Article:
As the US continues to push for more sanctions to hamper Iran’s scientific progress, the Iranian National Observatory (INO) says its world-class, 3.4-meter optical telescope has received its “first light” after it became operational.
INO Project Director Habib Khosroshahi announced on Wednesday that the National Telescope’s debut images, simultaneously with its first light, were received late last month.
“It is very rare that the first astronomical images are received simultaneously with the first light, but we received an image of Arp 282, located 320 megalight-years distant from the earth with the first light,” Khosroshahi said.
“In fact, if the Hubble Space Telescope was used on the earth to observe the sky and record images, perhaps the quality of its image of [Arp 282] would be the same as the image that we took with the National Telescope,” he said.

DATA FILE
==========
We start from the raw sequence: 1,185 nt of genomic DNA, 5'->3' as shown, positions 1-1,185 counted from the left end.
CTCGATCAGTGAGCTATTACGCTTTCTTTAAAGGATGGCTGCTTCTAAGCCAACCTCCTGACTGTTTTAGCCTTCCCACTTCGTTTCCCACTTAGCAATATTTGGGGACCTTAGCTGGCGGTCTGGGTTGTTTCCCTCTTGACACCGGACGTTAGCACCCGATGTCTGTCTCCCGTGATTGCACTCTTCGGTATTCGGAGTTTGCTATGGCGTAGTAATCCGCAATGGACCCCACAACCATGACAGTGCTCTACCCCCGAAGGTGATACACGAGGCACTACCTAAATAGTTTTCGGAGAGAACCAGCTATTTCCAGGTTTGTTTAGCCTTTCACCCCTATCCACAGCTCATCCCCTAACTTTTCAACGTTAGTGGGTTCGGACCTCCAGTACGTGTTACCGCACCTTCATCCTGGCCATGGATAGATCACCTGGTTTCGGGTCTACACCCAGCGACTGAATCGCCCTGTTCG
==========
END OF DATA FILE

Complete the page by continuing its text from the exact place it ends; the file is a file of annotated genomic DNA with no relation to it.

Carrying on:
He added that the second image received from the National Telescope was of NGC 23, a spiral galaxy around 173.5 megalight-years distant from the Milky Way.
Gerry Gilmore, an astronomer at the University of Cambridge and chair of INO’s international advisory board, said the project was just a dream when INO started it. “No one in Iran had attempted anything on this scale before,” he said, according to Science Magazine.
“What surprises me is that the know-how came so fast,” optical engineer Lorenzo Zago, a consultant and advisory board member, said. “They’ve been working like hell!”
In an article, Iran’s Nour News hailed Iran’s progress in the fields of aerospace and astronomy, saying, “Although the cruel sanctions have hindered some scientific and technical cooperation, they have not prevented the realization of a strong Iran.”
Iran’s National Observatory, a totally home-grown project, was inaugurated only last year. The country’s astronomers faced unprecedented problems in building INO, including sanctions that curtail high-tech imports and visa restrictions limiting their travel abroad.
The Observatory is built on a mountain top in the city of Kamoo in Isfahan province in an altitude of 3,600 meters. Initial plans for launching the National Observatory had been adopted in the 1990s, but construction had stalled due to financial and technical problems.